The choice of technique in the diagnosis of lung cancer depends on the presumed stage of the disease. In patients with suspected lung cancer presenting with an accessible pleural effusion, thoracentesis is recommended to distinguish between a malignant and a paramalignant effusion 19. The yield of pleural cytology is 60%–80% under optimal conditions and repeat sampling 48,49. The use of cytology specimens for molecular testing is under evaluation. The 2010 European consensus for EGFR testing in nsclc cautioned that further research was required before testing of cytology specimens could be recommended. Cell blocks of pleural fluid have been used and have a low insufficiency rate of 3.7% (1 in 27 specimens) for EGFR and KRAS mutation testing 50.

When 2 cytology specimens are nondiagnostic, or when the material is insufficient for histologic classification, thoracoscopy is recommended. Closed pleural biopsy has a low yield (17% in one series in patients with nondiagnostic cytology) 51. Biopsy performed under direct vision is preferred, because pleural nodules are often scattered on the parietal pleural surface (Figure 7).



FIGURE 7 (A) Biopsy of pleural nodule. (B) Thorascopes.

Thoracoscopic examination of the pleural cavity can be performed using medical thoracoscopy. Unlike surgical thoracoscopy, medical thoracoscopy can be performed in a dedicated sterile endoscopy suite under local anesthesia and conscious sedation. A pneumothorax is artificially induced and a rigid thoracoscope is introduced into the pleural cavity. This procedure has two clinical uses: the diagnosis of pleural effusions, and the application of pleurodesis should an effusion be identified as malignant. Obtained under direct vision, the diagnostic yield of medical thoracoscopy for malignancy is 93%–97% 52. Biopsy specimens are about 5 mm in size, and multiple specimens can be obtained.

Medical thoracoscopy is a relatively safe procedure with a major complication rate of 1.9% 53. Complications include persistent air leak lasting for more than 7 days, subcutaneous emphysema, and postoperative fever. Mortality is reported to be very rare, with 1 death reported in more than 8000 cases 49.


At the McGill University Health Centre, a “fasttrack” diagnostic evaluation clinic was established with the goal of accelerating the outpatient diagnostic assessment of patients with suspected lung cancer. After prompt imaging, preference is given to the invasive diagnostic technique—bronchoscopy, ebus , ttna , mediastinoscopy, or open-lung biopsy—that is felt to have the best yield–risk ratio based on ct findings. Procedures that allow for simultaneous diagnosis and staging are favoured.

Among patients evaluated in the clinic from February 2010 to June 2011, a diagnosis of nsclc was confirmed in 124: 38 with stage i ii nsclc and 86 with stage iii iv nsclc . The first procedure performed to make the diagnosis of lung cancer was flexible bronchoscopy in 36 patients (29%), surgical resection in 10 patients (8%), ttna in 35 patients (28%), linear ebus tbna in 27 patients (22%), radial ebus in 7 patients (6%), thoracentesis in 1 patient (0.8%), craniotomy in 1 patient (0.8%), bone biopsy in 1 patient (0.8%), and mediastinoscopy in 2 patients (1.6%). Given their medical comorbidities, 4 patients (3%) were left without pathology confirmation.

Of the 36 patients who initially had a bronchoscopy that confirmed the diagnosis of nsclc , 18 required further tissue sampling for staging. We reviewed the 18 patients who had no other invasive tissue sampling after bronchoscopy. In 17 of the 18, the pathology specimens consisted of endobronchial specimens varying in size from 1 cm to 0.1 cm. In 1 of the 18, only a bronchial wash was positive by cytology.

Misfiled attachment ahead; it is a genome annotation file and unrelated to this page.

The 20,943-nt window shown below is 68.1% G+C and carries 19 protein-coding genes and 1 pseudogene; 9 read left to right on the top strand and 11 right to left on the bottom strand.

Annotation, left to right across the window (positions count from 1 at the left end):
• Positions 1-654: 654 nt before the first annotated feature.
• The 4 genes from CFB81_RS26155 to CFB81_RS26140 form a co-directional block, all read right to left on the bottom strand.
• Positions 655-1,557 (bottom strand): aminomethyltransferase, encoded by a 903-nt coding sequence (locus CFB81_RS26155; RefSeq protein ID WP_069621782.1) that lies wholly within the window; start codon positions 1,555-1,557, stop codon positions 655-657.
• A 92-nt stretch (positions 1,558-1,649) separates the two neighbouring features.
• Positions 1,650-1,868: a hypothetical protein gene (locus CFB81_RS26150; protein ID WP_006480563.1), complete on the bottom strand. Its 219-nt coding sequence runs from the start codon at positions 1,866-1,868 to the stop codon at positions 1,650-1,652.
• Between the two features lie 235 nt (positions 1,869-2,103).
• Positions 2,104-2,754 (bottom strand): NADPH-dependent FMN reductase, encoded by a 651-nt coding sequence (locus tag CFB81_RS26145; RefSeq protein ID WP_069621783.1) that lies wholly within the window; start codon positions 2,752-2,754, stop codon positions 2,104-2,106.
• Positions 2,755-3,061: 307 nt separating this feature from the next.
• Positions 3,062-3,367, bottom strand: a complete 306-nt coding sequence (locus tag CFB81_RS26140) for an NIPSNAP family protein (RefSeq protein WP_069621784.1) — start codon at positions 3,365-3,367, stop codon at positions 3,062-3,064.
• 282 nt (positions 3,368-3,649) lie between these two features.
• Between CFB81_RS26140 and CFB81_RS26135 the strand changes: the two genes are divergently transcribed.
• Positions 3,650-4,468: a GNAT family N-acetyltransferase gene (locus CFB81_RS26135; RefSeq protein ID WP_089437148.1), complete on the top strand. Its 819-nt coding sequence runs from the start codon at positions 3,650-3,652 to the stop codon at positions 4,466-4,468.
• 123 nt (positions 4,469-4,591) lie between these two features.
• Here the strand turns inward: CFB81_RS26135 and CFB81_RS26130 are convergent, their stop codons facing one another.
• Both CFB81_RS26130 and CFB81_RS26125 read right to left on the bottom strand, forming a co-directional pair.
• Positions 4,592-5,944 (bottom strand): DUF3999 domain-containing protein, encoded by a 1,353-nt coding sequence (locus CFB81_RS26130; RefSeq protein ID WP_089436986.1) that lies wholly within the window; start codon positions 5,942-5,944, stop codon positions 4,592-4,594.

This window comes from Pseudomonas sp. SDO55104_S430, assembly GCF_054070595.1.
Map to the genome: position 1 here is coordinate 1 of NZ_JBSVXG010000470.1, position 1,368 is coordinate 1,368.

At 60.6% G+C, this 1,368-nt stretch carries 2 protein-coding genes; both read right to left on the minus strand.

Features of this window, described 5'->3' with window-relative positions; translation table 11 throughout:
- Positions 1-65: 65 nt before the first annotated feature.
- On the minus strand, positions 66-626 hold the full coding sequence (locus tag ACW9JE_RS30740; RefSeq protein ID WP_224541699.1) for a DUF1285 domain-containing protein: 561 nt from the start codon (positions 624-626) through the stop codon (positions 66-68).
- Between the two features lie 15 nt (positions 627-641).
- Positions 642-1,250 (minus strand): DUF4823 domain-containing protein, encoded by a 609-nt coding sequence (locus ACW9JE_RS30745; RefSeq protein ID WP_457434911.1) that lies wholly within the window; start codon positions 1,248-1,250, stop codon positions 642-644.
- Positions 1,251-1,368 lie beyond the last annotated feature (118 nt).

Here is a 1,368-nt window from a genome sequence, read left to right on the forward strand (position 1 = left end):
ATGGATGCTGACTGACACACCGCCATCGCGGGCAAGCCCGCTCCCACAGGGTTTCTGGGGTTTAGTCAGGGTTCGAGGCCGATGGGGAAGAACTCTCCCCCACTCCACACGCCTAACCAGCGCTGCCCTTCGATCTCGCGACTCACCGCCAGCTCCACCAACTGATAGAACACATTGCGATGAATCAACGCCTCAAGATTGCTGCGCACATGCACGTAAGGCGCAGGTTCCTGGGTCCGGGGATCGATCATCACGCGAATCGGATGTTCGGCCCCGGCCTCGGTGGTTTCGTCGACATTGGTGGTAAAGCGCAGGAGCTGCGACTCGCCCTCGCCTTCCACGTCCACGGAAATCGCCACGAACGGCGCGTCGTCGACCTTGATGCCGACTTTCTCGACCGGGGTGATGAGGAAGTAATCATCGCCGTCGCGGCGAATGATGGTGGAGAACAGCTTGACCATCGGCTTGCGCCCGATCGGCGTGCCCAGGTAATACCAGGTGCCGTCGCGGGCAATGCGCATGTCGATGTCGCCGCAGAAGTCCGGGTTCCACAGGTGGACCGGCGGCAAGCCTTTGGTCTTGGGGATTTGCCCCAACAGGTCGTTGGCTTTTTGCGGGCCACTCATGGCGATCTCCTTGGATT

Overall, tissue sampling for molecular testing was adequate in 116 of 124 patients. Pathology confirmation of malignancy was not achieved in 4 patients. The specimens that could not be analyzed because of inadequate cellularity included 1 bronchial wash, 1 radial ebus wash, 1 bone biopsy, and 1 pleural fluid sample.


Most routinely available pathology specimens can be used for biomarker analysis, including formalin-fixed, paraffin-embedded tissue and cell block preparations. The minimum number of malignant tumour cells required for biomarker testing is not well established. In general, larger samples with at least 200–400 available malignant cells are preferable 54.

To avoid overconsumption of tumour for additional immunohistochemistry or biomarker analysis if the clinical and radiographic context is not appropriate, it is important that the pathologist be part of the multidisciplinary team.

Isolation of tumour cells often requires macroand microdissection. Optimizing testing on extracted dna means minimizing dna from non-neoplastic cells in the sample 8.


Advances in molecular biology are improving the understanding of lung cancer and changing the approach to treatment. The importance of a satisfactory biopsy that allows for histologic characterization and mutation analysis cannot be overemphasized. In this article, we reviewed the techniques available for diagnosing lung cancer and the tissue yields associated with each technique.

In general, the most easily accessible site should be chosen for biopsy, and a sufficient sample should be obtained. Biopsy specimens are preferable to cytology specimens, but there is increasing evidence to suggest that, when handled judiciously, cytology specimens can be used for molecular analysis. To optimize the analysis of limited tissue available for biomarker testing, it is important that the pathologist be involved in the multidisciplinary team. It is equally important that the respirologist, interventional radiologist, and thoracic surgeon understand the importance of obtaining a satisfactory amount of material, because the specimens obtained ultimately affect the patient’s management and prognosis.


The authors have no financial conflicts of interest to disclose.


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Correspondence to: Linda M. Ofiara, Montreal General Hospital, Room D7.201, 1650 Cedar Avenue, Montreal, Quebec H3G 1A4. E-mail:

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Current Oncology , VOLUME 19 , NUMBER Supplement 1 , 2012

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ISSN: 1198-0052 (Print) ISSN: 1718-7729 (Online)